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Competition Chicken Practice

In competition BBQ, your entry is judged on appearance, taste and tenderness. The chicken you turn in has to have good color and glaze, and the pieces should be neatly arranged and consistent in size and shape. Taste is subjective, but you have to remember that this is ‘one bite BBQ’, so you should go a little heavy on the flavor for that wow factor that will separate your entry from the other five the judge will be tasting that day. As for tenderness, understand that BBQ chicken is not grilled chicken. BBQ chicken skin is tender not crisp, and the meat is softer and moister. What you’re trying to achieve is ‘bite through’ skin that’s not rubbery and doesn’t pull off when you take a bite.

Here, I’m starting with some medium sized chicken thighs.

The first thing I do is remove the skin. I trim the thigh along the fat lines on each side and trim to a nice heart shape. Some people prefer square or round (as in muffin pan chicken), but this is the shape I prefer because it looks more natural.

Next, I turn the thigh over and remove the small dark triangular piece of meat that lays right on top of the bone.

This reveals a vein, which I go in and remove.

Now I fillet the fat from the underside of the skin. This takes a sharp knife and a lot of patience and practice to accomplish without ripping the skin.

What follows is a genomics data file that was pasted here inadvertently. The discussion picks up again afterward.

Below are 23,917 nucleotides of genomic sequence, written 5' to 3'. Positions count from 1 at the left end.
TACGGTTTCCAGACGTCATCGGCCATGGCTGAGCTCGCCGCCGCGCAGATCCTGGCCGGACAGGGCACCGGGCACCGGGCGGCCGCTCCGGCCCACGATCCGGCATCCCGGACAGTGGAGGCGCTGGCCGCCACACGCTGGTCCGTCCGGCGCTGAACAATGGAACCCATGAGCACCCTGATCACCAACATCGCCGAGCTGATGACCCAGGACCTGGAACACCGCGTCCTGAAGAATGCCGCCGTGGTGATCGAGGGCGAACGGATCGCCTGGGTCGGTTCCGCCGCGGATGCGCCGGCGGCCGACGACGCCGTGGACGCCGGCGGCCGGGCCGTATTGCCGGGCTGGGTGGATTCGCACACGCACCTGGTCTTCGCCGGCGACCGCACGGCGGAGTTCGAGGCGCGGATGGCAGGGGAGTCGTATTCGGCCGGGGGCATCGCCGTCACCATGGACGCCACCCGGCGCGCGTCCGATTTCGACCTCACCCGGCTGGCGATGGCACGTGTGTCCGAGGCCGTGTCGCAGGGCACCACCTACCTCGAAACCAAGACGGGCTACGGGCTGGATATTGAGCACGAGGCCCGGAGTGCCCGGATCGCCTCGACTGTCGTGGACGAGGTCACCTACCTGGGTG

Then I put the skin back on, vacuum pack and they’re ready for meat inspection.

As soon as they’ve been inspected, I unpack the thighs, put them skin side down in a foil pan and give them a liberal coating of my favorite rub. Then they get covered and go back into the cooler overnight.

Two hours, forty five minutes before turn in, I flip the thighs over skin side up and pour on some melted margarine, one tablespoon per thigh. I use ‘I Can’t Believe It’s Not Butter’. I make sure all the skin gets a good coating. Two and a half hours before turn in, they go into a 275 degree cooker, uncovered.

When the hour is up, I take the thighs out shake some rub on the skin side, cover and put them back into the cooker for another hour.

Finally, the thighs come back out of the cooker, get submerged in sauce and go back in the cooker in a new pan, on a rack for ten minutes uncovered, to set the sauce.

Here’s how this batch turned out. Perfect tenderness and ‘bite through’ skin. The presentation is a little lacking in that all the thighs are not identical, but in competition I cook 24 thighs and pick the best and most similar 6. I also don’t like the bone projecting from the bottom of some of the thighs. Next practice, I’ll cut the knuckle off the bottom of the bone for better presentation.

34 Responses to “Competition Chicken Practice”

  • Mister Bob:


    I use Royal Oak lump charcoal for all my BBQ. Because poultry absorbs smoke so easily, I don’t add any additional wood. For pork I add cherry or apple, and for beef I add hickory or oak. I use mesquite for grilling only.

    I don’t rub under the skin on my comp chicken thighs because I’m afraid it might increase the chance of the skin sliding off when the judge takes his bite. I haven’t really tested that theory, but I get plenty of flavor without the extra step.

  • Branon:

    Also do you put rub under the skin(I do)? If not, why?